Urban: Giants should sign, trade Jonathan Sanchez


Urban: Giants should sign, trade Jonathan Sanchez

Sept. 13, 2011


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Mychael Urban

Unless you're among the Giants fans still unwilling to concede the miracle it'll take to chase down the Braves for the National League wild-card spot, and if you need to take a peek at the impossibility that the remaining schedule represents, your mind is surely wandering in the direction of Scottsdale 2012 right about now.Specifically, the competition for the No. 5 spot in San Francisco's starting rotation.Let's assume for the time being that Ryan Vogelsong won't break an ankle jumping at the two-year deal the Giants should offer him the moment the season ends; he's in.
We'll also assume the Giants don't do the unthinkable and trade Tim Lincecum for a big bat rather than pony up another massive raise via arbitration this offseason; he's in.
Matt Cain is under contract, and trading him would be a PR nightmare on par with a Lincecum deal; he's in.
Madison Bumgarner has proven beyond a shadow of a doubt that he's in, too.RELATED: Sanchez stats splits game logs
That leaves, as of now, three legitimate candidates for the final spoke in the wheel that once again will be expected to motor the Giants into contention in 2012: lefties Eric Surkamp, Jonathan Sanchez and Barry Zito.As of today, because he's done in the short time he's been in the big leagues what Sanchez and Zito haven't done all year (i.e., proven himself to be steady, reliable, unflappable under a modicum of pressure), Surkamp is surely the frontrunner in most fans' minds.
Is he that in the minds of management? Probably not as strongly.Why? Track record. Sanchez, for all of his maddening inconsistency, remains the most gifted among the trio. Zito, whose five years in Orange and Black have redefined maddening in many ways, remains the most accomplished. Those things count for something, believe it or not. And they should.RELATED: Zito stats splits game logs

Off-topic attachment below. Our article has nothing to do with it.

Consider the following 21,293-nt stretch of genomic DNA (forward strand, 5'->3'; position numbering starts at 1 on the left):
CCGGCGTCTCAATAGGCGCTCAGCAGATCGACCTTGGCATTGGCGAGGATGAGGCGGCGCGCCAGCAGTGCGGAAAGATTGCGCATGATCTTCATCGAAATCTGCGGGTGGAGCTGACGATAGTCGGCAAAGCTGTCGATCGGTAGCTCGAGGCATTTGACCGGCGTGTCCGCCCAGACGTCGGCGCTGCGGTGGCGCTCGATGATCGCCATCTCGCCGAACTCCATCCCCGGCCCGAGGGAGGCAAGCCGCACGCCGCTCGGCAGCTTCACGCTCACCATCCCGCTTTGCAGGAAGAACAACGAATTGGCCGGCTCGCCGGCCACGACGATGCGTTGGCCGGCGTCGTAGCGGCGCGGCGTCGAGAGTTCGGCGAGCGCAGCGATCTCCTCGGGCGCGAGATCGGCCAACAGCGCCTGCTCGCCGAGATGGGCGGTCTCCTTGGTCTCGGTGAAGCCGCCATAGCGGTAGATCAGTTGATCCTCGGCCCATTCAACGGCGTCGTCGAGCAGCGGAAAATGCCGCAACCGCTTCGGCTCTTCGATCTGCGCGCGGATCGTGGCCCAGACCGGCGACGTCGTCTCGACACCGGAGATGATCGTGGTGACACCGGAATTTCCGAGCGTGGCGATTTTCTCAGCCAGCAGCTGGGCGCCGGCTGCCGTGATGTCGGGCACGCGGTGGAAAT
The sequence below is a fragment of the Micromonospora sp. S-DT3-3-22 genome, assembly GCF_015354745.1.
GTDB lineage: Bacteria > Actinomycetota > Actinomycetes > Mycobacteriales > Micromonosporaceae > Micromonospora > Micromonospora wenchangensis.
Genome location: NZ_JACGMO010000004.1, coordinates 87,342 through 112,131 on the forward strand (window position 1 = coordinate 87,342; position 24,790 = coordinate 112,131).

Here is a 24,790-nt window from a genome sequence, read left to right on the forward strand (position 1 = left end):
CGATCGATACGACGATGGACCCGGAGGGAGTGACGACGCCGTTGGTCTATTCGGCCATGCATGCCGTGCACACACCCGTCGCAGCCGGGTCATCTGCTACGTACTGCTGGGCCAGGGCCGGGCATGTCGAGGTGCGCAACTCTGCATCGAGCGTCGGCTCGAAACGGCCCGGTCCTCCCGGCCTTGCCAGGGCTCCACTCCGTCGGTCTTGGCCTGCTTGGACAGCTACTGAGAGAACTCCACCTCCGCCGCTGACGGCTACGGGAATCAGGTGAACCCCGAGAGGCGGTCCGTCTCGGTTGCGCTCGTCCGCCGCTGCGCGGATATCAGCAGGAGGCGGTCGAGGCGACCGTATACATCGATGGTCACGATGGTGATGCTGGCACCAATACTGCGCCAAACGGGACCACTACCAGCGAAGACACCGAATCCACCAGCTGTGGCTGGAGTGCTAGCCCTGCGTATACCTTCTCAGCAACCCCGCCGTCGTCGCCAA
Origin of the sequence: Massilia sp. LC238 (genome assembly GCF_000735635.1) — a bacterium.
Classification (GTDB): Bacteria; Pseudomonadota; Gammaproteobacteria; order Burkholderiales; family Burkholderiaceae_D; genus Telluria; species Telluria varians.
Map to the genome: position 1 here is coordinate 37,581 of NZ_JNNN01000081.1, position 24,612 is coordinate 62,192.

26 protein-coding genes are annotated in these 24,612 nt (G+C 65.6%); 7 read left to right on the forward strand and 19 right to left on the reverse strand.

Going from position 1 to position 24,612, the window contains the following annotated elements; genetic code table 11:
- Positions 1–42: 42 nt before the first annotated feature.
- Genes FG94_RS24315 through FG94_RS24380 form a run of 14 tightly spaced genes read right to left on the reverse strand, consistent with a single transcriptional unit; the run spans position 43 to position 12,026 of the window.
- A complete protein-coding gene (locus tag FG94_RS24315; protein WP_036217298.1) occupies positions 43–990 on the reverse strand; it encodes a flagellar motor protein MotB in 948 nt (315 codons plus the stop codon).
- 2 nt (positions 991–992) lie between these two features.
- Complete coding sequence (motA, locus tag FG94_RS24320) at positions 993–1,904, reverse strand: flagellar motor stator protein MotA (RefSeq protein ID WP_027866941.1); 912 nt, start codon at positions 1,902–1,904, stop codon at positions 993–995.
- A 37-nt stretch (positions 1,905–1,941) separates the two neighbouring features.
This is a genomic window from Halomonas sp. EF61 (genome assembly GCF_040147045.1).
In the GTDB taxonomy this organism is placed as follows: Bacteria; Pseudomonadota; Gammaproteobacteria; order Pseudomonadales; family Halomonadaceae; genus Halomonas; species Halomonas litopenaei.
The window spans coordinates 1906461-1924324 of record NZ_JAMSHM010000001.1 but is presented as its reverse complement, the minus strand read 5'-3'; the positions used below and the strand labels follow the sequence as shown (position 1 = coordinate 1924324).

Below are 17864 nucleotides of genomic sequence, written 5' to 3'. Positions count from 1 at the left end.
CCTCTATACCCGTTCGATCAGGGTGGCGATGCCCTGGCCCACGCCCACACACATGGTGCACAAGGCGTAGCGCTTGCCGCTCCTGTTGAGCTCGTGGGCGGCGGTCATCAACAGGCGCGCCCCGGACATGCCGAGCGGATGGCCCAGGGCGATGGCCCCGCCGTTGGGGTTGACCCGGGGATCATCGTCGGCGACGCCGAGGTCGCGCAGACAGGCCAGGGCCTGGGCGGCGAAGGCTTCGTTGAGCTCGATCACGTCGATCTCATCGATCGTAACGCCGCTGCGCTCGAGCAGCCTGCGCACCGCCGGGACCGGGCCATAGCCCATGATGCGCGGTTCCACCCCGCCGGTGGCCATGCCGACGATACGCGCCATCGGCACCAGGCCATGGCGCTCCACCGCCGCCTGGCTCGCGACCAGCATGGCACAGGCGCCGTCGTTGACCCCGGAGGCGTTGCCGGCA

So if all three of them pitch well next spring, who gets the gig?Here's a better question: Will all three be in Giants camp next spring?Now, here's a scenario in which they aren't, and it's a scenario that could make the Giants considerably better:Sanchez, who heads to Scottsdale this week to continue his rehab, is eligible for arbitration this winter. Despite his lost season, he's going to get a big raise unless the Giants decide to non-tender him and let him walk as a free agent. That's just how the game works. At first glance, it might look sensible to strongly consider a non-tender for Sanchez, but the first glance is usually blurry. Look at the situation with clarity and you'll see that such a move would mean the Giants are giving up a very talented, still-fairly-youngish lefty and getting zero in return.RELATED: Surkamp stats splits game logs
So why not, as soon as he gets healthy, go to Sanchez with a one-year offer for 6 million? He's making 4.8 this year, and coming off such a disappointing season, he'd probably jump at that the way Vogelsong would jump at the aforementioned two-year deal (10 mil total sounds about right there).Then, with Sanchez firmly in the fold, get to work on trading him.That's right. Sign him and trade him. Think there won't be a number of teams out there jumping at a chance to add a talent like Sanchez for 6 million? Teams that will buy the change-of-scenery pitch that Giants GM Brian Sabean will surely pitch?